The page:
This poem uses the Extended metaphor of the bullet that is symbolic of the harmful person that Plath is to the people around her with her father being the crisis in her life as hughes states that “Daddy pulled the trigger” to let fly this “bullet” of a woman who was “gold-jacketed, solid silver, Nickel-tipped”, that is she was beautiful, malleable, soft on the outside with a hard core and a tip that was potentially destructive. The bullet, imitated her ricocheting “flightpath” through life glances at Plath’s “Alpha career”, referring to her academic distinctions and the people she left in her wake, who “more or less died on impact.” Hughes strongly implies that the target of her shot is him but merely as a Daddy-substitute for the personal issues that Plath wants to destroy. This is the representation that Hughes has created of Plath to explain the past events that would, if looked at simply, look to him as the culprit of her suicide, but with the publication of “Birthday Letters”, using these poems, Hughes has represented a conflicting perspective that led to much debate over a real explanation of events as critics had to use a strong understanding of representation to consider each representation of a perspective, their meaning and the personal agenda of composers, in their attempts to make sense of these complex past events and their explanations; and this is what you need to do in your attempt to make sense of conflicting perspectives when considering the integral concept of representation and how it is used.The photo of Plath and Hughes taken in Boston in 1958 that was published in The Journals of Sylvia Plath represents the way in which these people who provide the conflicting perspectives, represent themselves, which can tell us a lot about their attitudes which in turn, can help us to understand each of their perspectives. Ted Hughes’s representation of himself in the photo fits in with the way he would choose to represent himself as suggested by his poems, that is, he is in an idle position with relaxed body language, knee up, that suggests little attempt to engage with Plath and that he is only concerned with his own affairs, similar to his innocent ‘does-nothing’ attitude presented in his poems. The reading of the book is a symbol of wisdom and his cast down eyes represent privacy which suggests he is the smarter one and he minds his own business.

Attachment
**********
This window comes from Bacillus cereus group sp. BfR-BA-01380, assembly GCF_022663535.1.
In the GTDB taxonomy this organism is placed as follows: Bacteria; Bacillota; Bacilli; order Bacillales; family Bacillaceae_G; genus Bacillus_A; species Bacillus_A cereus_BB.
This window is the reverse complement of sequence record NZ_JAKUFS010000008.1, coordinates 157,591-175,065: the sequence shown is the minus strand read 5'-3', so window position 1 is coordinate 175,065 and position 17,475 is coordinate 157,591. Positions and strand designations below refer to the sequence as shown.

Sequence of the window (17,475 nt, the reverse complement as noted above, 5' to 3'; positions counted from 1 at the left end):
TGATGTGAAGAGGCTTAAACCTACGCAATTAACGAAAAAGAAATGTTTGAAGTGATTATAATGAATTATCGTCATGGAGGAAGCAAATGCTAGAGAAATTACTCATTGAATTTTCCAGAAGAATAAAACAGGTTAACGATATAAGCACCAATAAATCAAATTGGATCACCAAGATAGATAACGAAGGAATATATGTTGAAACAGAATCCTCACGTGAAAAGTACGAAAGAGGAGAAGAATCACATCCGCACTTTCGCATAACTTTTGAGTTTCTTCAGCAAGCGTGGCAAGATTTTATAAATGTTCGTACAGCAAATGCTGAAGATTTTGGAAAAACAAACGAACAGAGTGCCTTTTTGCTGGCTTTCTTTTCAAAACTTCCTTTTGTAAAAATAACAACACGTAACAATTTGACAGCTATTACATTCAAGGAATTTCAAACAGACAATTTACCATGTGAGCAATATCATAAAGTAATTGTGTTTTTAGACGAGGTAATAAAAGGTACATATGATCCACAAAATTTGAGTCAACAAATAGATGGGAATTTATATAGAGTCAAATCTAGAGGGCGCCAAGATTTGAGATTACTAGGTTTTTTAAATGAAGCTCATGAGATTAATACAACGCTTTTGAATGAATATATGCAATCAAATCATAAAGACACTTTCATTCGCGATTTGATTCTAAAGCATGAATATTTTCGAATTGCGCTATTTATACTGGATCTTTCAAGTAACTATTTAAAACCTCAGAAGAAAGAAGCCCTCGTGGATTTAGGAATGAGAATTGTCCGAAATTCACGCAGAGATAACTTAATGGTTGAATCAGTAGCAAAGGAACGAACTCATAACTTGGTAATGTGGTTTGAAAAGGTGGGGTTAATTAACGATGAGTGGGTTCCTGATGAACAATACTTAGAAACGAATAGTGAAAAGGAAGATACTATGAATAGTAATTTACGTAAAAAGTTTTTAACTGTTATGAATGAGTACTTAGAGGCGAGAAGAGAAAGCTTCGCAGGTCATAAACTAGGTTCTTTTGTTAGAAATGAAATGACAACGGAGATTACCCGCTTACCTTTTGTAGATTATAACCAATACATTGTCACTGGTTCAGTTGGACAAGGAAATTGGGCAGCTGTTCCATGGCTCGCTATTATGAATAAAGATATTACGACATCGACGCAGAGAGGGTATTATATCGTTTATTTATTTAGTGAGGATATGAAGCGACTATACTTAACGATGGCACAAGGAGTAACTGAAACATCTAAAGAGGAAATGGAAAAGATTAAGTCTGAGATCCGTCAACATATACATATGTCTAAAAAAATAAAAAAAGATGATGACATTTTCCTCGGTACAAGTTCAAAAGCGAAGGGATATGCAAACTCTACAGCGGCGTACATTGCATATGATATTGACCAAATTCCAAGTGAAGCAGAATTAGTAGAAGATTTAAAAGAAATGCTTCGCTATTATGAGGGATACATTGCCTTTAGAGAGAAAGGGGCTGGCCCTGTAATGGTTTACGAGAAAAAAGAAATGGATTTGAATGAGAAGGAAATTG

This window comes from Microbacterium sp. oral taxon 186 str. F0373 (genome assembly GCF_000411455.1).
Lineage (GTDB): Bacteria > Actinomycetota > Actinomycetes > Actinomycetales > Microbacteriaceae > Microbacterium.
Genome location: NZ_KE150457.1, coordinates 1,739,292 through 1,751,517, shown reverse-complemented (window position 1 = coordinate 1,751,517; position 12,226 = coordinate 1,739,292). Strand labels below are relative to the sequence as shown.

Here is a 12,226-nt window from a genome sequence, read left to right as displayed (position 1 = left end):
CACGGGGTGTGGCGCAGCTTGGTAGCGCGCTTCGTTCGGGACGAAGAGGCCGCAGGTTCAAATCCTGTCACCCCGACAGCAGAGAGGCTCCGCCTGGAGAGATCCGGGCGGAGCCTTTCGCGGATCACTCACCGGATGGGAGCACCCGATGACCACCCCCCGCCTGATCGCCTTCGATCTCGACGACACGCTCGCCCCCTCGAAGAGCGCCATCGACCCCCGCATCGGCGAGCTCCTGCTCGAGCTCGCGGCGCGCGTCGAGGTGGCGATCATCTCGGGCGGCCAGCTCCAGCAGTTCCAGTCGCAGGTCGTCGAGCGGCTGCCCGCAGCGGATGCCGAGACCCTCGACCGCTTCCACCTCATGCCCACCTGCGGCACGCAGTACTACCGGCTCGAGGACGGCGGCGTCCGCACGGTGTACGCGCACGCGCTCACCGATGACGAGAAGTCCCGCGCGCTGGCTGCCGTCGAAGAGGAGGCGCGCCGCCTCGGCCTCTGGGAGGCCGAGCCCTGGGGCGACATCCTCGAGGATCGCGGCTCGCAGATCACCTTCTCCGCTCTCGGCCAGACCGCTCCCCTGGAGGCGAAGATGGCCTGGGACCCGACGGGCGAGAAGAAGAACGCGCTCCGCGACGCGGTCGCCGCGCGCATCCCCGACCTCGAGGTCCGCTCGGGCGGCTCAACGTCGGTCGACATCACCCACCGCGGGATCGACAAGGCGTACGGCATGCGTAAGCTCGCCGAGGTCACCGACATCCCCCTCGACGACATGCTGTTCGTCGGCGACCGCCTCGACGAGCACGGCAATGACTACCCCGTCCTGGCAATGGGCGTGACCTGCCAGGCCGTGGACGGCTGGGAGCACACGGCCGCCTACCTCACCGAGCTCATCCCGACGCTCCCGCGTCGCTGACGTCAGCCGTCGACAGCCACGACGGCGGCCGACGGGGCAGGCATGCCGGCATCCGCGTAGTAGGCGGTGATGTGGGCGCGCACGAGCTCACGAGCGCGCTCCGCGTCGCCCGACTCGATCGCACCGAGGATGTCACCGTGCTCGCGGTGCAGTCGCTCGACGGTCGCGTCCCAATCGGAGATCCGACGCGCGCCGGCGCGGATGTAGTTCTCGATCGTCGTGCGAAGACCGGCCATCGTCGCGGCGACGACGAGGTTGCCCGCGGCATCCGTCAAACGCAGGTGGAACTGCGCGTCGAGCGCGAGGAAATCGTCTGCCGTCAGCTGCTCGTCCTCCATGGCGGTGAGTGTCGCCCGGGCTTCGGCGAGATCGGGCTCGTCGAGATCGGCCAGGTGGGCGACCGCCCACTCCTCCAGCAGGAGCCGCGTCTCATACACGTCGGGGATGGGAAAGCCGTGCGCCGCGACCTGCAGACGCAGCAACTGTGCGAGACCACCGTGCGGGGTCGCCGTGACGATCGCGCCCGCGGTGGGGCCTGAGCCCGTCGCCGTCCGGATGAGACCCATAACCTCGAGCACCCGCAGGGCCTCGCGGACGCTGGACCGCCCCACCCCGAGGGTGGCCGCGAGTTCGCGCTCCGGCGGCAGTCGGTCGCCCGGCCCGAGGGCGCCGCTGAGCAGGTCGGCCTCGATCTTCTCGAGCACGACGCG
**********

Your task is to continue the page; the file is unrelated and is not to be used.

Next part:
Plath appears to be in a more unstable position with an awkwardly placed hand that is reminiscent of her inner insecurity. She appears to be relying on Hughes in juxtaposition to him taking little notice of her. She appears to be leaning into Hughes, looking over his shoulder which is representative of her reliance on him and the male figures in her life. The representation of the ‘domestic containment’ of Plath provides a conflicting perspective as Plath is seen playing the dutiful role of a wife, giving him all the attention while he gives her very little. Her conventional dressing style and haircut also fit in with this representation as a ‘contained’ woman who could not fully express her deeply seated issues. When considering the domestic containment setting of the photo, the representation of Plath provides another buffer for anyone looking to use representations to present Hughes as the scapegoat for her suicide as Plath can be suggested to have been given little gender rights and roles by her husband. As you can see, to deconstruct the very complex nature of these conflicting perspectives you need to consider the way representation is used by composers to shape meaning and why they want to shape this meaning, by considering how they see other people and events from their own perspective.

Hughes presents a strong bias in his attempt to shift the blame of Plath’s suicide by representing himself in a sympathetic light and strongly highlighting Plath’s personal self-destructive issues, subtly alluding to them in “Fulbright Scholars”, and blatantly representing her as a dangerous, destructive person in “The Shot”. His being biased does not mean that he is wrong but it is always important to consider each perspective and the degree of truth behind them. The photo brings the initial perspective of Hughes being the culprit back into play as the domestic containment setting can easily suggest that Plath was ‘controlled’ by Hughes and therefore he could be partially responsible for events as Plath’s issues could have been building up under her role of ‘containment’ as his dutiful wife.

The truth is, students, that you cannot find the absolute truth of who to blame in events such as these but must consider the truth behind both perspectives to be true before you can negotiate the overall truths to come closer and closer to an overall conclusion concerning these people and events.